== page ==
Good advice! And this is just one card out of a deck of Permaculture Playing Cards.
How do you tell people what permaculture is? If you give them a book, they might look at a few pictures. If you send them a link to something they tend to save it for later. The idea of the deck of cards is that they might browse it like a book – but this is all pictures and just a few words. Much easier to browse. And hopefully convey a bigger picture in a smaller package.
If you want to explore this subject further and/or purchase a deck of Permaculture Playing Cards, go to http://www.kickstarter.com/projects/paulwheaton/permaculture-playing-cards
And the livin’ is easy
Fish are jumpin’
And the cotton is high
Oh, Your daddy’s rich
And your mamma’s good lookin’
So hush little baby
Don’t you cry
One of these mornings
You’re going to rise up singing
Then you’ll spread your wings
And you’ll take to the sky
But until that morning
There’s a’nothing can harm you
With your daddy and mammy standing by
My two new hives of Buckfast bees had a rocky start.
They hated the plastic foundation I was using and built comb almost everywhere else. From the ceiling of the Hive cover mostly…
I replaced the plastic foundation with wax and they were a bit happier. Not a pretty sight from the inside however.
Now Hive Number Two seems to have slipped a bit from its moorings. This will be fixed ASAP.
The good news is that both hives are happy and healthy and prospering! I couldn’t ask for anything more!!
I’ve never liked smoking my bees. Smoke calms them down all right, but they aren’t quite themselves for a day or two. I figured a few minutes of bee panic is better than several days of befuddlement.
I’ve never smoked when installing a new package of bees. It hasn’t seemed necessary. They’ve been more than happy to get out of that dreadful packing box.
Likewise I haven’t smoked when I’ve opened the hive for only a few seconds to feed or stick in a frame or two.
Today I pushed the envelope. Big mistake!
I wanted to switch out frames in a new hive from one deep box to another. Not for a good reason, mind you, but because I liked the paint color of the second box better. It wasn’t going to take very long.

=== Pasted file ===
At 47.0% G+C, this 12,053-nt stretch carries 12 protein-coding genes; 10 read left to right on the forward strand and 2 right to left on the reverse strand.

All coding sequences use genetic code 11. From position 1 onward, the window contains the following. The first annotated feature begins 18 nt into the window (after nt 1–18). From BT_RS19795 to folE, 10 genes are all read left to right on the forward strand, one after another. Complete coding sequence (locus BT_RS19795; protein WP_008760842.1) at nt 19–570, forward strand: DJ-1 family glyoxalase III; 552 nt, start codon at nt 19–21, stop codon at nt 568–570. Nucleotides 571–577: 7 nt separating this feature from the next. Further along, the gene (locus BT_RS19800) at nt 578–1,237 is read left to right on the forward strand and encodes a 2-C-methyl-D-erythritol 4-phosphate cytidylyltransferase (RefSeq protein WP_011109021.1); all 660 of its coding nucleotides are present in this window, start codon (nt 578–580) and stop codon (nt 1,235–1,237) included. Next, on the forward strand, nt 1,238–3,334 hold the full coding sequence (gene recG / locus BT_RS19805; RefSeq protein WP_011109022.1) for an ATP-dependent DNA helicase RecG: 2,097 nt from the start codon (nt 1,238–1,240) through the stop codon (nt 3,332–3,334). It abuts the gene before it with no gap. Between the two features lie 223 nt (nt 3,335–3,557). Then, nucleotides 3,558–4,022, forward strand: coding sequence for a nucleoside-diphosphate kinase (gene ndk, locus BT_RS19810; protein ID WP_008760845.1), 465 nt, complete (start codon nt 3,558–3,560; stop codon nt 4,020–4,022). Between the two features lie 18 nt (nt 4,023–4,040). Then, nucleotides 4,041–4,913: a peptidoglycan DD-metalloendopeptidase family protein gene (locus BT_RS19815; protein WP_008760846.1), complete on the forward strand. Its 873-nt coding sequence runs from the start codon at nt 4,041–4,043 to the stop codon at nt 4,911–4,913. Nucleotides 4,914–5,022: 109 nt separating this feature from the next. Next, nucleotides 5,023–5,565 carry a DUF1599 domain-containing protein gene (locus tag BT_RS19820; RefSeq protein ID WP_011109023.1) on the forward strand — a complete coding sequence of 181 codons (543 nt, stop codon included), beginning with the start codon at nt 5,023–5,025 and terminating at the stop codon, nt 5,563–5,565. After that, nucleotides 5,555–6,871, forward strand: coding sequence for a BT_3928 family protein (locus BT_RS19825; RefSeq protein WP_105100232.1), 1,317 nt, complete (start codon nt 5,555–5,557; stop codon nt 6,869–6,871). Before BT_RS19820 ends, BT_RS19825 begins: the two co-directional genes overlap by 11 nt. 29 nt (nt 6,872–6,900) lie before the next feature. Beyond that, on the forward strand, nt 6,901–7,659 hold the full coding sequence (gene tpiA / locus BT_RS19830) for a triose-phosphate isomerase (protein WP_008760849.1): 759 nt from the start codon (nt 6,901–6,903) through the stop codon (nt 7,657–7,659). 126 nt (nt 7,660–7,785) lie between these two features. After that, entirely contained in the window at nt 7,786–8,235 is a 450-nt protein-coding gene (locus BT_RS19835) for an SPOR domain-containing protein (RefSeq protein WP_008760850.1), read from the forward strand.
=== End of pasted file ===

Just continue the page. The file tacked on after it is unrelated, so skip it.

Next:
It turns out that from the bees’ perspective it isn’t so much how long the disruption is but how distressing. Moving a frame with the Queen on it is apparently very distressing!
My gentle hive stung me five times through my bee suit and then went after the landscapers working next door. Thank goodness the landscapers did not get stung!
I quickly closed up the hive and ran inside, followed by a few angry girls. My dog, the Noble Bayard, ate them with gusto. All is quiet now.
I’m going back out shortly to finish the job. Needless to say, I’m going to smoke from now on. It’s better for all of us!!
Herbs of the Mint family are a beautiful and useful addition to any cottage garden. They include such favorites as basil, mint, rosemary, sage, savory, marjoram, oregano, hyssop, thyme, lavender, and lemon balm.
Originally, cottage gardens were grown for household use, not for beauty alone. Herbs were used as medicine, as flavoring for food, and to freshen the air in the damp, musty lodgings.
The concept of a separate herb garden, isolated from other flowering plants, would have been inconceivable to an early cottage gardener. Herbs and vegetables were grown side by side with roses and foxgloves, both of which also had household uses.
As you can see from these pictures, herbs can be as beautiful as purely decorative plantings. They are also very attractive to bees and butterflies.
I try to incorporate as many as I can into my overall garden design.